The same can be said when we come to understand how important it is that we communicate with one another in a way that is honest and loving. Issues such as tone of voice can play a huge role in our ability to successfully communicate with one another.

What about money? Many marriages have struggled mightily because of financial stress. In fact, financial troubles have been the primary cause of many broken marriages. Premarital counseling can help a couple develop healthy budgeting skills to save themselves from potential heartache after getting married.

Here is a list of topics that a good marriage counselor is likely to go through with you in premarital counseling:

  • Marriage expectations.
  • Communication skills.
  • Conflict resolution.
  • Financial matters.
  • Children and parenting.
  • Spiritual beliefs.
  • Leisure activities and hobbies.
  • Personality traits.
  • Sexual expectations.
  • Family backgrounds.

This may not be all that your counselor covers, but when you think about it, each of these areas plays a vital role in experiencing a joyous marriage.

It could be good to ask potential counselors what their approach and training is before deciding on a specific counselor. If you place importance on the Bible, it can be very helpful to seek a Bible-believing minister with training in marriage counseling.

When should premarital counseling begin?

Just as it takes time to find the venue you want for your wedding, to get invitations out, to purchase or rent your attire, to find a caterer and a photographer and to save the money for everything, it is most ideal if premarital counseling begins months in advance. Frankly, it could be argued that counseling should begin before you even get engaged.

Why? What happens if you go through counseling only to discover something that makes it obvious you are not well-suited? Sure, that may not be likely to happen, but it does on occasion. Breaking an engagement is not always easy and can be quite stressful.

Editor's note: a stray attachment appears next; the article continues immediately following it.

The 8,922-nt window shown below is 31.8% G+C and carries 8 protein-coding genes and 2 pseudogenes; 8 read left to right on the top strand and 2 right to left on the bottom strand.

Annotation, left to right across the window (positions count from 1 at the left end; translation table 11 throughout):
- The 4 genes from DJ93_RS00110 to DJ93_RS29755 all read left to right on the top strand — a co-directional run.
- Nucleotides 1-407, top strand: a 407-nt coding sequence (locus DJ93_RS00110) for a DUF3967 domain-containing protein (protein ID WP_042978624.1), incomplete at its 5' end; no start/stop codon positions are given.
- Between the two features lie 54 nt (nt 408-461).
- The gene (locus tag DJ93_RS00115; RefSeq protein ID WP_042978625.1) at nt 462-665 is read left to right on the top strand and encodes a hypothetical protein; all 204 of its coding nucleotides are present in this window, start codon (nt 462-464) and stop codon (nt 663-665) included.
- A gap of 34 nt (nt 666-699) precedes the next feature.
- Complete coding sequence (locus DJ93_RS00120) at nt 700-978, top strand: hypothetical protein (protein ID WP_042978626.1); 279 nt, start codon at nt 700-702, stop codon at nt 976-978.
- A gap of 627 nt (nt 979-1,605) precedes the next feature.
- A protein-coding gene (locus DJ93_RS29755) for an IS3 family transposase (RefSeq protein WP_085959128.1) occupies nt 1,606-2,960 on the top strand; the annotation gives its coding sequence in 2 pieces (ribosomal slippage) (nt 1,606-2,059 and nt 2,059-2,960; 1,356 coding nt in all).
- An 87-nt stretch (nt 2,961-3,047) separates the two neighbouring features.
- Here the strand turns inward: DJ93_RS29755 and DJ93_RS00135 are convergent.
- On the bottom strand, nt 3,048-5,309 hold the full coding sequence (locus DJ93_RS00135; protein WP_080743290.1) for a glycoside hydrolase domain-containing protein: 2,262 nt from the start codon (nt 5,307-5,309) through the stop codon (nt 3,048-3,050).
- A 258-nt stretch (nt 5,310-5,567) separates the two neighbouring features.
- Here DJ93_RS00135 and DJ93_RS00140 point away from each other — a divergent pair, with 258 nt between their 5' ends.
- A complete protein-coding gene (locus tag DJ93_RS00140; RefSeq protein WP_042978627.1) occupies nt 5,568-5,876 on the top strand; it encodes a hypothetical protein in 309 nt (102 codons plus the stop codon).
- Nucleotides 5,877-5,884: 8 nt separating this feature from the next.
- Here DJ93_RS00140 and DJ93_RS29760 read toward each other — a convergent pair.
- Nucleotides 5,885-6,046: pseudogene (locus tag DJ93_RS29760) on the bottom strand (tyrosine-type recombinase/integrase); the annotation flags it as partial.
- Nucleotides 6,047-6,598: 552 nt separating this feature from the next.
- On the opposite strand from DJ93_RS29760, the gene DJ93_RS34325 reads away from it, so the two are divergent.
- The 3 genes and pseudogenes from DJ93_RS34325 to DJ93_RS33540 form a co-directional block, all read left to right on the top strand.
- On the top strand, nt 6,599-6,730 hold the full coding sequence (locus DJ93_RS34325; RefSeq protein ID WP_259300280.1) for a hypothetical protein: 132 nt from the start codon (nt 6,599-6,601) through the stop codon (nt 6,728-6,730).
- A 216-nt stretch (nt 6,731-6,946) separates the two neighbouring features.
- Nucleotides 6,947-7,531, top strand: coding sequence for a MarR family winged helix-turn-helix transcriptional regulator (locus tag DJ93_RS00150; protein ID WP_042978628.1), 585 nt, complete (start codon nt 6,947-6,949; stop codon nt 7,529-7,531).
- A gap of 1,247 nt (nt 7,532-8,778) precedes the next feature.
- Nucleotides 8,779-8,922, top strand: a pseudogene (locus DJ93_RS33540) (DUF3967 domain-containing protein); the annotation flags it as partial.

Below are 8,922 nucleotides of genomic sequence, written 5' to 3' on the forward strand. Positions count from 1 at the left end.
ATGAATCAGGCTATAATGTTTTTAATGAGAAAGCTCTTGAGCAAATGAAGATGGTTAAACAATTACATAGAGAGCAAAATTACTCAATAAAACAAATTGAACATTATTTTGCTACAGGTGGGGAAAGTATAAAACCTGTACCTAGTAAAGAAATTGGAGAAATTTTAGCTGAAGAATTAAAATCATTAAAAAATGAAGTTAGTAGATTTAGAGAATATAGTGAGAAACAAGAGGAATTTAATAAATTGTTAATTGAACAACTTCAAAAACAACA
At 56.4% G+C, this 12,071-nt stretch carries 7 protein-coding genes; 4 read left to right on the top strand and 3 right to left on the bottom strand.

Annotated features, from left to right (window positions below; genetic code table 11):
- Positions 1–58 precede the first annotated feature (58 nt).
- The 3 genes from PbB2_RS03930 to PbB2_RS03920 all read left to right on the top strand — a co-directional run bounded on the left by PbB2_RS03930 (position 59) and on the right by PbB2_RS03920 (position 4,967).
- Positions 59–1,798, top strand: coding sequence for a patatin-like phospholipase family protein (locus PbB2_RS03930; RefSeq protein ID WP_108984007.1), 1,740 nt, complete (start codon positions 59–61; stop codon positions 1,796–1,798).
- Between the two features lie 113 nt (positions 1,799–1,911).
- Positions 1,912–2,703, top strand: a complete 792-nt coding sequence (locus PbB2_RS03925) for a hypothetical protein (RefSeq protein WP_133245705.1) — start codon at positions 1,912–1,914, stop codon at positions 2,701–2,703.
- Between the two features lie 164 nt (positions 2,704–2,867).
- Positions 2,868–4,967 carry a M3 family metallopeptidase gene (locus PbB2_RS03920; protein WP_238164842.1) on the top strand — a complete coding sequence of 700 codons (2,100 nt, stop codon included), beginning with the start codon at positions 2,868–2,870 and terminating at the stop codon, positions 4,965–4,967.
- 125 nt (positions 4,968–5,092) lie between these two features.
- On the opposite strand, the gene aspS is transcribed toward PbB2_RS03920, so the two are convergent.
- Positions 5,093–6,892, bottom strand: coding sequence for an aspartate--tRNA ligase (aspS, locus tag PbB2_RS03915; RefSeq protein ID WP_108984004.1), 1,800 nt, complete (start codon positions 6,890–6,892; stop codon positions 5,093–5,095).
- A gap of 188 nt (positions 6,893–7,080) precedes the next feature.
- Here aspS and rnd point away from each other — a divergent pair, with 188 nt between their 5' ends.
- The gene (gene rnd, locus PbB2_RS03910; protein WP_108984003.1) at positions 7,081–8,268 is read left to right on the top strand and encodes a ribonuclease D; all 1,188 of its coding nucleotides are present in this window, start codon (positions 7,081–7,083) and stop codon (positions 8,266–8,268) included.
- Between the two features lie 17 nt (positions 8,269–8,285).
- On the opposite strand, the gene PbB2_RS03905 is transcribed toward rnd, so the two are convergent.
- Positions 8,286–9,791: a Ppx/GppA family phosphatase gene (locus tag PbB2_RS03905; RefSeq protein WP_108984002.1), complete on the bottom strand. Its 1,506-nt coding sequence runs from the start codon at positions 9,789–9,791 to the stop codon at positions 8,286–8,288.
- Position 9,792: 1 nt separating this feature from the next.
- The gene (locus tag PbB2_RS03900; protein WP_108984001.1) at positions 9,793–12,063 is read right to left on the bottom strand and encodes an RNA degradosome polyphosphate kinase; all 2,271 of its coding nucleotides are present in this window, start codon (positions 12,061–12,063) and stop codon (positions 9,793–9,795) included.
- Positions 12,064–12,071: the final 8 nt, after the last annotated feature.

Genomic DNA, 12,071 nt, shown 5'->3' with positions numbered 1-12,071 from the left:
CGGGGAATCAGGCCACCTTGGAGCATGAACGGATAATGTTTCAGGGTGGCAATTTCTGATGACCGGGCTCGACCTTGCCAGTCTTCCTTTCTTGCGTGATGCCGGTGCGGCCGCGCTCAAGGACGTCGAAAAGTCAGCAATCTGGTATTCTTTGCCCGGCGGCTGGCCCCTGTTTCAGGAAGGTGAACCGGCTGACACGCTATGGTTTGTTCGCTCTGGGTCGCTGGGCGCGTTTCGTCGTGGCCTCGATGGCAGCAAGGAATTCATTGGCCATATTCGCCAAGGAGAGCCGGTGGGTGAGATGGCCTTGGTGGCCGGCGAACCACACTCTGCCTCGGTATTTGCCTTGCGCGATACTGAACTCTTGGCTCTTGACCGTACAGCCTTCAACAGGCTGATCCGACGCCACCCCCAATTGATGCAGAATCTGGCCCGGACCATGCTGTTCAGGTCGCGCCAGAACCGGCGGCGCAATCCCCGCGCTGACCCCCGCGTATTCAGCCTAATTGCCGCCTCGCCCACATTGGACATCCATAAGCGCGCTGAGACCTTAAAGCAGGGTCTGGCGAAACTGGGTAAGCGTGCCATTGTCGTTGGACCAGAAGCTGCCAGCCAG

The choice of when to seek counseling is yours, but doing so well in advance of your marriage date affords you time to focus on proper preparation for a strong marriage before the hectic preparation for the wedding ceremony itself.

Marriage is special to God, and it should be to us

In Hebrews 13:4 we are told, “Marriage is honorable among all.” In Proverbs 5:18 we are reminded to “rejoice with the wife of your youth.” And in Genesis 2:24 we are told, “A man shall leave his father and mother and be joined to his wife, and they shall become one flesh.” It is clear God intended human beings to experience and enjoy a wonderful life together as a husband and wife. But it doesn’t “just happen.” It takes work to have a successful, loving and joy-filled marriage.

No marriage is completely free of challenges or hardships because we are imperfect human beings. One way of improving our chances of having a highly successful marriage, however, is to go through premarital counseling with a qualified minister or marriage and family counselor well in advance of saying “I do.”

For more about preparing for marriage, see “Three Don’ts Before You Say ‘I Do.’

About the Author

Mark Winner

Mark Winner

Mark Winner is a pastor, meeting planner and writer. Born in Melbourne, Australia, his early childhood years were in both Melbourne and Perth. He and his family moved to the United States (both of his parents were U.S. citizens), and he lived in California, Kansas and Alabama before pursuing and receiving a theology degree from Ambassador College in Pasadena, California.